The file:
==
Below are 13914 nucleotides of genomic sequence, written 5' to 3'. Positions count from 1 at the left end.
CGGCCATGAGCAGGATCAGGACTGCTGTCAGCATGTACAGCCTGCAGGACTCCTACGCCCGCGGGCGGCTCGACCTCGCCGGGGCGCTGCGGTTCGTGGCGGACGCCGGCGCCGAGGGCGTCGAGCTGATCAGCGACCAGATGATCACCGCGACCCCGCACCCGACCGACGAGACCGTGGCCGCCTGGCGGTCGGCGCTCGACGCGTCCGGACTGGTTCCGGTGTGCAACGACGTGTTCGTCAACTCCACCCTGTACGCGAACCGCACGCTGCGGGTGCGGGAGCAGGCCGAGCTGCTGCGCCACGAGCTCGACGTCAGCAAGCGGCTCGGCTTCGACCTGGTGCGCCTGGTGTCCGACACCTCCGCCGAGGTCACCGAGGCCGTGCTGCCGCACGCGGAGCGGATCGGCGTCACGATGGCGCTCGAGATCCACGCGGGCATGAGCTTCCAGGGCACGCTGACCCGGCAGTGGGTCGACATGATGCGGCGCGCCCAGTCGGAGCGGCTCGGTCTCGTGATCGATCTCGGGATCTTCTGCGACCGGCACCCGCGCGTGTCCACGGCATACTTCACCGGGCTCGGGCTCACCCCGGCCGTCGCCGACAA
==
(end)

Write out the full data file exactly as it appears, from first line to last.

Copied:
Below are 13914 nucleotides of genomic sequence, written 5' to 3'. Positions count from 1 at the left end.
CGGCCATGAGCAGGATCAGGACTGCTGTCAGCATGTACAGCCTGCAGGACTCCTACGCCCGCGGGCGGCTCGACCTCGCCGGGGCGCTGCGGTTCGTGGCGGACGCCGGCGCCGAGGGCGTCGAGCTGATCAGCGACCAGATGATCACCGCGACCCCGCACCCGACCGACGAGACCGTGGCCGCCTGGCGGTCGGCGCTCGACGCGTCCGGACTGGTTCCGGTGTGCAACGACGTGTTCGTCAACTCCACCCTGTACGCGAACCGCACGCTGCGGGTGCGGGAGCAGGCCGAGCTGCTGCGCCACGAGCTCGACGTCAGCAAGCGGCTCGGCTTCGACCTGGTGCGCCTGGTGTCCGACACCTCCGCCGAGGTCACCGAGGCCGTGCTGCCGCACGCGGAGCGGATCGGCGTCACGATGGCGCTCGAGATCCACGCGGGCATGAGCTTCCAGGGCACGCTGACCCGGCAGTGGGTCGACATGATGCGGCGCGCCCAGTCGGAGCGGCTCGGTCTCGTGATCGATCTCGGGATCTTCTGCGACCGGCACCCGCGCGTGTCCACGGCATACTTCACCGGGCTCGGGCTCACCCCGGCCGTCGCCGACAA